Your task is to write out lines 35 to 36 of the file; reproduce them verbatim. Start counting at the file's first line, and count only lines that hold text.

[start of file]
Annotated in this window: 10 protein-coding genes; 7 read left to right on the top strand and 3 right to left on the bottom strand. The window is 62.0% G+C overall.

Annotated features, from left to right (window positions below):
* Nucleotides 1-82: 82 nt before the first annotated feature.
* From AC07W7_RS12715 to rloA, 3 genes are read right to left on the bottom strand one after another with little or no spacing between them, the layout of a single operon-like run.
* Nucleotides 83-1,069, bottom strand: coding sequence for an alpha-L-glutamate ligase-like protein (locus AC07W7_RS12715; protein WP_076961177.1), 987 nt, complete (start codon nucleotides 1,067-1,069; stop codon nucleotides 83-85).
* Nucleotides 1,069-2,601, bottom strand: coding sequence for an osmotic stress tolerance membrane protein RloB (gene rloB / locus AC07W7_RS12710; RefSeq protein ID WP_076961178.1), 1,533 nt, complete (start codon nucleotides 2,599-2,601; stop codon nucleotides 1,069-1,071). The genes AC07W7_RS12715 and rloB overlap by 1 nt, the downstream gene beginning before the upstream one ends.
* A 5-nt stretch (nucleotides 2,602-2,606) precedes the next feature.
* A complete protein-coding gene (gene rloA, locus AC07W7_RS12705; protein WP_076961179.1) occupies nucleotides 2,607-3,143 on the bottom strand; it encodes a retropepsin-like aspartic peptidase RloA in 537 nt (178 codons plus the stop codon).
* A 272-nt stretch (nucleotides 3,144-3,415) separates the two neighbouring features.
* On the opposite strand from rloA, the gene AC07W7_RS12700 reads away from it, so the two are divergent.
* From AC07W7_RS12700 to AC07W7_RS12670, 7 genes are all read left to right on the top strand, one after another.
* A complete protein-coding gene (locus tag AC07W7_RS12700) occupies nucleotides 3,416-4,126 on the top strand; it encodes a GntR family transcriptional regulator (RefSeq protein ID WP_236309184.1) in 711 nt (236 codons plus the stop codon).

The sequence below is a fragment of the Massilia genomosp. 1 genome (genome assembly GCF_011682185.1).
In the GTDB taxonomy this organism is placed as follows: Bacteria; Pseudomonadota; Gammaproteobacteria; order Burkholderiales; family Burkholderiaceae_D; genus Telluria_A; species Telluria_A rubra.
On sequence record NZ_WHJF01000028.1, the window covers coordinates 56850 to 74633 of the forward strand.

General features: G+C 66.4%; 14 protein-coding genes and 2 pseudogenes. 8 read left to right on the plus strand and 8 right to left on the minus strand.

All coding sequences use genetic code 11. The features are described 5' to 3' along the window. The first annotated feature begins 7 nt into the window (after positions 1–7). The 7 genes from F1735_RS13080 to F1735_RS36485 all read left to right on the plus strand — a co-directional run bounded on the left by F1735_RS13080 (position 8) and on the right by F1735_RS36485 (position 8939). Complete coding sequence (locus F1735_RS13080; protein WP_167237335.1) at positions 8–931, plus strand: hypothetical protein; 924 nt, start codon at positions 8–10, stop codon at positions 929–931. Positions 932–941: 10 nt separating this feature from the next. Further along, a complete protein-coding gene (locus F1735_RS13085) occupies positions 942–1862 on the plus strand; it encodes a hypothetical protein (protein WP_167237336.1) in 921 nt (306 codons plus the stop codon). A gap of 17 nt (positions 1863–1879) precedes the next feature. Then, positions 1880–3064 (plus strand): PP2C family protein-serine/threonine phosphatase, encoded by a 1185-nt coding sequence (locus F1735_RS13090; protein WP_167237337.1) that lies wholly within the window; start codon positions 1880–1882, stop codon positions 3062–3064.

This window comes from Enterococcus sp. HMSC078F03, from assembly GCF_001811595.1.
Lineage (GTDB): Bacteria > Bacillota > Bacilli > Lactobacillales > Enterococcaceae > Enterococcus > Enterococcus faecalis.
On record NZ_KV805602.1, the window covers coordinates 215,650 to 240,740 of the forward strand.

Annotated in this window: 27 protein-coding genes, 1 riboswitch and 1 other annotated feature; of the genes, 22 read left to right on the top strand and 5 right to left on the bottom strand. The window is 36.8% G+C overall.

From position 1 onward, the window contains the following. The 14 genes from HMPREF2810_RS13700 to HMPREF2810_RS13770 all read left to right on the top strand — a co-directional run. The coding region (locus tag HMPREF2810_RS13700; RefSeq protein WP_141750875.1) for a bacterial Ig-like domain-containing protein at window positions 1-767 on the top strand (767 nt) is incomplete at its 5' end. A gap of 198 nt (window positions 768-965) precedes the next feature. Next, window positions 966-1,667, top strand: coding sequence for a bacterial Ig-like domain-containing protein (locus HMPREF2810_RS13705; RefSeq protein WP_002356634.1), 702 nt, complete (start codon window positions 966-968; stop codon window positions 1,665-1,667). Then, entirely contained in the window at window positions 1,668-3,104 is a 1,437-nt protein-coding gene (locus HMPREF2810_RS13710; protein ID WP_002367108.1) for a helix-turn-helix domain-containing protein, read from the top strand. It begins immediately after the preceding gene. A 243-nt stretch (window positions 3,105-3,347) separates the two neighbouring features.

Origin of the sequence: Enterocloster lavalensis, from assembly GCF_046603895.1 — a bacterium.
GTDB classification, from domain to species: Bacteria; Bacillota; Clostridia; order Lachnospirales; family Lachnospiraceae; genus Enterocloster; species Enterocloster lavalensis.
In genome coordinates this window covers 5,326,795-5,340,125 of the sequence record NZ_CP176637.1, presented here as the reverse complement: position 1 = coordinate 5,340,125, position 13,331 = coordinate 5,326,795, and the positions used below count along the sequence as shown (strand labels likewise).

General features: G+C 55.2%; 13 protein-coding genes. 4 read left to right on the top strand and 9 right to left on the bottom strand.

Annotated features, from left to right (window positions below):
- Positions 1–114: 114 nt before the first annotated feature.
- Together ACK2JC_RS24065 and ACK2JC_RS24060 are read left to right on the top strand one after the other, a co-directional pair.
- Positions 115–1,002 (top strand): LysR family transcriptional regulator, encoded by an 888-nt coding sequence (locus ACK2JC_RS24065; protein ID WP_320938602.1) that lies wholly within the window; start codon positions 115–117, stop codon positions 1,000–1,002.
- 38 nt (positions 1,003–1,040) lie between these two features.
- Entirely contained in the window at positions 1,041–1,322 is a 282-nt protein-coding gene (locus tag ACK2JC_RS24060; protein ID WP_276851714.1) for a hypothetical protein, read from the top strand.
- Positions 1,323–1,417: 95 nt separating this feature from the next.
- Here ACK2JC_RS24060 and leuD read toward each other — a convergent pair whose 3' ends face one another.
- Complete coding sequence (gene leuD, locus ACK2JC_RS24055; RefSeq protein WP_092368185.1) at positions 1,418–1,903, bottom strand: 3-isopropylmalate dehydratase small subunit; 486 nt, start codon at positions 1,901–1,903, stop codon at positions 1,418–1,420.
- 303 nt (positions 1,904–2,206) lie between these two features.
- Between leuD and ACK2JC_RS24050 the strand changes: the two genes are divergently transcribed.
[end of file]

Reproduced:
- Complete coding sequence (gene leuD, locus ACK2JC_RS24055; RefSeq protein WP_092368185.1) at positions 1,418–1,903, bottom strand: 3-isopropylmalate dehydratase small subunit; 486 nt, start codon at positions 1,901–1,903, stop codon at positions 1,418–1,420.
- 303 nt (positions 1,904–2,206) lie between these two features.